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"The Colonisation of Africa was Inevitable in the Late Nineteenth Century" Discuss.

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Introduction

"The Colonisation of Africa was Inevitable in the Late Nineteenth Century" Discuss Witold Kozlowski 6EN This essay will set out to judge, whether or not the colonisation of Africa in the late nineteenth century was indeed inevitable. This will be judged on the basis of various economic, political, military and socio-cultural interests, which could, at that time, only be fulfilled in Africa. The fulfillment of these interests, through colonisation in Africa will not be regarded as inevitable, if their fulfillment could have taken place elsewhere. In the late nineteenth century Africa was only beginning to be the focus of Europeans, which up till then were solely preoccupied with acquiring colonies elsewhere (mainly Asia and North America). Africa was largely unknown, uncharted territory (with the exception of a few coastlines), and thus was regarded as the 'dark continent'. Yet, the growing desire for new scientific discoveries pushed explorers to un-shroud the only left, mystery continent. Little by little, individual explorers, such as Mungo Park, J.H. Speak and David Livingstone, not only brought back scientific facts, but what is more important, revealed the potential advantages of the colonisation of Africa; for it begun to present itself as a continent rich in natural resources, with little technologically advanced peoples, and moreover, free of colonisers, and was thus just waiting to be easily conquered and exploited. ...read more.

Middle

The colonisation of Africa was inevitable, not only because of economic reasons, but political ones, as well. Up to around 1870-80s the only uncontested nation in terms of world hegemony was Great Britain, which was solely interested in the expansion of its colonies, leaving continental Europe embroiled and focused on its own affairs. However, with the unification of Italy in 1861, largely due to Cavour and the unification of Germany in 1871 by Bismarck, territorial issues, which kept continental Europe uninterested in colonies, were resolved. Since then, the nation-wide German conscience (although with Bismarck's great reluctance), the empire-aspirant Italians and the isolated and humiliated French (during the Franco-Prussian War of 1870-1871 losing Alsace and Loraine) had put the acquiring of colonies as one of their top priorities. Owning colonies, at that time, was viewed as an ideal embodiment of a country's greatness and political power. Hence, in order to be counted with, on the world's political stage, a nation had to possess colonies (the perfect example being the small country of Belgium and Leopold II's Congo colony). Africa, being the only continent still untouched and undivided amongst European Colonial Powers, therefore presented itself as an obvious and single place adequate for the fulfillment of these interests of raising national prestige. By possessing colonies in Africa, the Germans, Italians and the French, with their boosted morals, could finally feel as 'great' and proud amongst other nations, and diminish (and thus evade social unrest) ...read more.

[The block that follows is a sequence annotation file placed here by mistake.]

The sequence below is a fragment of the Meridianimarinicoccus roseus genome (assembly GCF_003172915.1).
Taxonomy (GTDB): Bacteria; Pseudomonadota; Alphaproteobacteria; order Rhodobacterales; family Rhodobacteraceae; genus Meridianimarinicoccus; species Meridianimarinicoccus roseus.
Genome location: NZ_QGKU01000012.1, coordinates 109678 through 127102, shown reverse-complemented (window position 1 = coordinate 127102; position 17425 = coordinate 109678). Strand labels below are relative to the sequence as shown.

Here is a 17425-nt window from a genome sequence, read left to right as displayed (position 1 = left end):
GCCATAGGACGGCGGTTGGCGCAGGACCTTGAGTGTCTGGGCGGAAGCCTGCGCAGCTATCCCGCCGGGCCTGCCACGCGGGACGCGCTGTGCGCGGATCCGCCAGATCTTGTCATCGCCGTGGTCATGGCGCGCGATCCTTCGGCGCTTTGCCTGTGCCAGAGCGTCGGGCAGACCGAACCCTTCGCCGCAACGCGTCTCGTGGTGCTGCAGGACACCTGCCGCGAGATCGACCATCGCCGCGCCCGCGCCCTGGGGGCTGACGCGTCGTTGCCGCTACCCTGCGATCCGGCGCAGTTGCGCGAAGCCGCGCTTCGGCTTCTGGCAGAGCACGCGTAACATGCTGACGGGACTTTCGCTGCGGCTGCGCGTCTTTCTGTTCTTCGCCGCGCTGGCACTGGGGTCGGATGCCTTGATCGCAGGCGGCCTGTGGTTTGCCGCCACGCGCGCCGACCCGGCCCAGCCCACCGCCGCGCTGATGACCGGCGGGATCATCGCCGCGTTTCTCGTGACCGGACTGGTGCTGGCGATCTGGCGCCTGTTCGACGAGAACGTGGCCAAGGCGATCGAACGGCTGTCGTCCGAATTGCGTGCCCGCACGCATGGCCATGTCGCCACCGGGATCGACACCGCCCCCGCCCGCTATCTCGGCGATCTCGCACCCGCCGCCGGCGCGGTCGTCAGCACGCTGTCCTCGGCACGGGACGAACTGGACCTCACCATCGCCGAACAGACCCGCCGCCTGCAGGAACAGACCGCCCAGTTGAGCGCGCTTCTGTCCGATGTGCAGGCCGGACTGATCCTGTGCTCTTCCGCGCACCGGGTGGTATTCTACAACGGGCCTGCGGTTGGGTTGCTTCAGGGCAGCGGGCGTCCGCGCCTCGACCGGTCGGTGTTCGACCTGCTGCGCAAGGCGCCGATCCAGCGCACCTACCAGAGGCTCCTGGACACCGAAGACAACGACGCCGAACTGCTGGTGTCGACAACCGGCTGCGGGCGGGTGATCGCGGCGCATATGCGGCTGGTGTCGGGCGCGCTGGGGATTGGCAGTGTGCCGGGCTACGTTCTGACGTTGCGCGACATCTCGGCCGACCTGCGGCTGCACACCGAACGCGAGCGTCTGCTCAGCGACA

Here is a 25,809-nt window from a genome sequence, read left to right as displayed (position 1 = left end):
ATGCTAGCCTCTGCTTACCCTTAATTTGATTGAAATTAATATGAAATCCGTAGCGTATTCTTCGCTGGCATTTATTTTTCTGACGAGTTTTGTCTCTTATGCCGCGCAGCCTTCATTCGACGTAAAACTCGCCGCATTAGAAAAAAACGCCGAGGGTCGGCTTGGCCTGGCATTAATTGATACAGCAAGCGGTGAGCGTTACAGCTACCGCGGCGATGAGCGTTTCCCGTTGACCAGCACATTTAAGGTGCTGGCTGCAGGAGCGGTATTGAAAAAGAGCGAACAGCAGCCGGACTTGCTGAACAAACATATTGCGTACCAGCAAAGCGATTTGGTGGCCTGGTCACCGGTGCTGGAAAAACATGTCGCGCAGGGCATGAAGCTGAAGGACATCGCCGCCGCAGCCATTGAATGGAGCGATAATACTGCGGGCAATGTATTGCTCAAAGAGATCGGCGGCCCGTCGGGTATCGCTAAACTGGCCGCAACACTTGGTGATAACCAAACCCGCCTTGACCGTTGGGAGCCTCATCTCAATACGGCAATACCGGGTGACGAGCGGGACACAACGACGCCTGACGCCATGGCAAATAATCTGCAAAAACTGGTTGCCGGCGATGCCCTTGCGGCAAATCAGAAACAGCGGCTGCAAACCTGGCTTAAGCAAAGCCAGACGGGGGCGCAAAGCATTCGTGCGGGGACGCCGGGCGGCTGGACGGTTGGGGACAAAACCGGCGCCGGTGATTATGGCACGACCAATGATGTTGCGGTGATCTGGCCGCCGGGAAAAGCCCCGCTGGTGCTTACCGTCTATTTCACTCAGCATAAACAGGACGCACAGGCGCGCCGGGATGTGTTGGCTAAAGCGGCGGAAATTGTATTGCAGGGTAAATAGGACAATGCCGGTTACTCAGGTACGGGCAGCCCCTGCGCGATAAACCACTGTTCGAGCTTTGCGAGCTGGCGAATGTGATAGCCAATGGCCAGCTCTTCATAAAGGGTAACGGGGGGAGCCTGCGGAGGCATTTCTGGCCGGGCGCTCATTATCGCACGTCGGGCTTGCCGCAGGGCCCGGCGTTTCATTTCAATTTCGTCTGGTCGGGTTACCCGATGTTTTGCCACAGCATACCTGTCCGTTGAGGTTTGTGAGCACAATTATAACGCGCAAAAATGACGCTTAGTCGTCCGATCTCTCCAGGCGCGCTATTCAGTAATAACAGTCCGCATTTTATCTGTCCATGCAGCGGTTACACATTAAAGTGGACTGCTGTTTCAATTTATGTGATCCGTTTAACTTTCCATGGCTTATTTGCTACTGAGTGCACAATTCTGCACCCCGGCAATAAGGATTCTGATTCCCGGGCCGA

Conclusion

There was also the question of population emigration. France was resettling the ex-inhabitants of the German-occupied Alsace and Loraine to Algeria, in an attempt to stabilise this North African part of France. Great Britain, on the other hand, was rewarding retired soldiers with South African land. Nevertheless, this colonisation through emigration had an affect on certain coastal areas only, and would not have taken place if colonies had not been established before, and thus cannot be regarded as an inevitable colonisation process. A vital factor, which enabled the rapid colonisation of Africa, in the first place, was technological advancement of the late nineteenth century. Industrialisation brought about rapid advancements in transportation and communication, especially in the forms of steam navigation, railroads, and telegraphs. Medical advances were also key, especially medicines for tropical diseases. The development of malaria treatment enabled vast expanses of the tropics to be penetrated. Due to these advancements, European interests had finally been "let loose" onto Africa for fulfillment. In the result of all the factors mentioned and already discussed above (economic, political, military and socio-cultural) the colonisation of Africa was inevitable. Over the period of the last twenty years of the nineteenth century, virtually the whole of Africa had been colonised. In contrast to the Americas, Asia and Australia, Africa had been dominated by a larger number of Colonial Powers: Great Britain, France, Germany, Italy, Belgium, Portugal, and Spain. This reflected the new political and economic situation in Europe itself in the late nineteenth century. 1 ...read more.

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